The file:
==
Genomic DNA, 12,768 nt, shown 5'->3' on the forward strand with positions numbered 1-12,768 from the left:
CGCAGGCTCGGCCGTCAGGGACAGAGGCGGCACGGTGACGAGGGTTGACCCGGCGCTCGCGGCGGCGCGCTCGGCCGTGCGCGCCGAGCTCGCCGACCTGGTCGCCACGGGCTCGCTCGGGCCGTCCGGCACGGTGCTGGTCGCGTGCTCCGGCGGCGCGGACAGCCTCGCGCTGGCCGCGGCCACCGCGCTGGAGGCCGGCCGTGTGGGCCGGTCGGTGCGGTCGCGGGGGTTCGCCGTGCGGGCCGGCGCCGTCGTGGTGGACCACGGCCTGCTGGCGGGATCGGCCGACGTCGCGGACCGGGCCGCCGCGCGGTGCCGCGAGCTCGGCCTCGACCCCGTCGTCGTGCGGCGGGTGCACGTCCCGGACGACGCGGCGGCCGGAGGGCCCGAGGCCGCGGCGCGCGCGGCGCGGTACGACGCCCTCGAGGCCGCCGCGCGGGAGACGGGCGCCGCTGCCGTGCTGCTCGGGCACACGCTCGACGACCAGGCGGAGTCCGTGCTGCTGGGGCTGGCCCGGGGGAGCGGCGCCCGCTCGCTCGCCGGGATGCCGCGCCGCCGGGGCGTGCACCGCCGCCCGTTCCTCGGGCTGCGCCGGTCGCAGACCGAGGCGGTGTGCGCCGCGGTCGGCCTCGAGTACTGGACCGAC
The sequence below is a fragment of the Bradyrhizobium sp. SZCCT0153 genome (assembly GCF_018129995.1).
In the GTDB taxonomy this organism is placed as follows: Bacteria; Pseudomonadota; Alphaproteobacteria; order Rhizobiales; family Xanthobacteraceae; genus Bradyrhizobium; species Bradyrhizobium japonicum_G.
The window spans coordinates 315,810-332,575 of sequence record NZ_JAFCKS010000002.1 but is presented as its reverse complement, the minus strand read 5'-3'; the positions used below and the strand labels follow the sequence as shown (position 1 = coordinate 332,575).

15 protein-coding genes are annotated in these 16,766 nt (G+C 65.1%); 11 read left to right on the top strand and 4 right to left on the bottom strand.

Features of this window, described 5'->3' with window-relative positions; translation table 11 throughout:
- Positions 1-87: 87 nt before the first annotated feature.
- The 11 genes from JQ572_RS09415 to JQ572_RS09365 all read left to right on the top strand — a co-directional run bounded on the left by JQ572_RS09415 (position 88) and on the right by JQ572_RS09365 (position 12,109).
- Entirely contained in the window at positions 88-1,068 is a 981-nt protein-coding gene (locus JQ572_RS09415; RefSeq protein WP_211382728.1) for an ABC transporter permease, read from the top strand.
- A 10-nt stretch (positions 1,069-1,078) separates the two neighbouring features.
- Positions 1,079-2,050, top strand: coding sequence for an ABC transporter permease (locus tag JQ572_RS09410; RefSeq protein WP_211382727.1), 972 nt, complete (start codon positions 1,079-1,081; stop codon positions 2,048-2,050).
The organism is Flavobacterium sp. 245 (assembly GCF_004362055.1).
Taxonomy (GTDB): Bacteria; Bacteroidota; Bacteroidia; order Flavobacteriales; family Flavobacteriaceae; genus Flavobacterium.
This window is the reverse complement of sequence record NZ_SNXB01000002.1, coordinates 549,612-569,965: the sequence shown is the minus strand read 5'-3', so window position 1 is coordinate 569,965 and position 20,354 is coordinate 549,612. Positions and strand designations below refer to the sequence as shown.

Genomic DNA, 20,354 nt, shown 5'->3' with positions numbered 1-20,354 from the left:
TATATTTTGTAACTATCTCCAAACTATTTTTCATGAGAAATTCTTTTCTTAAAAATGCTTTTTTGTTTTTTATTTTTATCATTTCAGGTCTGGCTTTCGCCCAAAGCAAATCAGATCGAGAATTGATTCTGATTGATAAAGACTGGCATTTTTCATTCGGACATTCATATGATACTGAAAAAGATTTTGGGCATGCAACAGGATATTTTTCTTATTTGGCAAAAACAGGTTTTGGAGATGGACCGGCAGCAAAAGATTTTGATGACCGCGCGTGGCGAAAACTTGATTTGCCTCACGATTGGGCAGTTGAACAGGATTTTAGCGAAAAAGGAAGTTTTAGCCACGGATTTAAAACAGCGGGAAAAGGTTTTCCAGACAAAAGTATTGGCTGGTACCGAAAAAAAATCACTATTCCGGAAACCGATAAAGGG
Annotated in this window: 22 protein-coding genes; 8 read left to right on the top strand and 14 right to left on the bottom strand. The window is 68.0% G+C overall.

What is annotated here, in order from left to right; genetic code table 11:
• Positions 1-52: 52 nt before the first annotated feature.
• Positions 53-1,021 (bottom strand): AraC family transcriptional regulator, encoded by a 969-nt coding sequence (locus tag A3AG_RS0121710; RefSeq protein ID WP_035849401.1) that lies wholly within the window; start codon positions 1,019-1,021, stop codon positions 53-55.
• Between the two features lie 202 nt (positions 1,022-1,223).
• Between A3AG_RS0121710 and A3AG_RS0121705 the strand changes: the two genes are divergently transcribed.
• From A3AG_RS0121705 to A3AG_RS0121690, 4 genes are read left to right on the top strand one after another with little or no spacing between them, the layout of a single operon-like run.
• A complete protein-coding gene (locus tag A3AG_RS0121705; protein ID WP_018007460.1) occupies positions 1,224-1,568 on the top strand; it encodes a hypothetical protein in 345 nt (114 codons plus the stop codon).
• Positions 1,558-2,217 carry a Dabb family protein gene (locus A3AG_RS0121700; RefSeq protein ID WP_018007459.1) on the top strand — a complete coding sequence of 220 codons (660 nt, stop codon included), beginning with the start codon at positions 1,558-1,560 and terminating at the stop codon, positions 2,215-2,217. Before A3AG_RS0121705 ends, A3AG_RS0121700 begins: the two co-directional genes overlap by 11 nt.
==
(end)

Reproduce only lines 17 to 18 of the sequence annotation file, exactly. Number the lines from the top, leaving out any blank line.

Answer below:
TATATTTTGTAACTATCTCCAAACTATTTTTCATGAGAAATTCTTTTCTTAAAAATGCTTTTTTGTTTTTTATTTTTATCATTTCAGGTCTGGCTTTCGCCCAAAGCAAATCAGATCGAGAATTGATTCTGATTGATAAAGACTGGCATTTTTCATTCGGACATTCATATGATACTGAAAAAGATTTTGGGCATGCAACAGGATATTTTTCTTATTTGGCAAAAACAGGTTTTGGAGATGGACCGGCAGCAAAAGATTTTGATGACCGCGCGTGGCGAAAACTTGATTTGCCTCACGATTGGGCAGTTGAACAGGATTTTAGCGAAAAAGGAAGTTTTAGCCACGGATTTAAAACAGCGGGAAAAGGTTTTCCAGACAAAAGTATTGGCTGGTACCGAAAAAAAATCACTATTCCGGAAACCGATAAAGGG
Annotated in this window: 22 protein-coding genes; 8 read left to right on the top strand and 14 right to left on the bottom strand. The window is 68.0% G+C overall.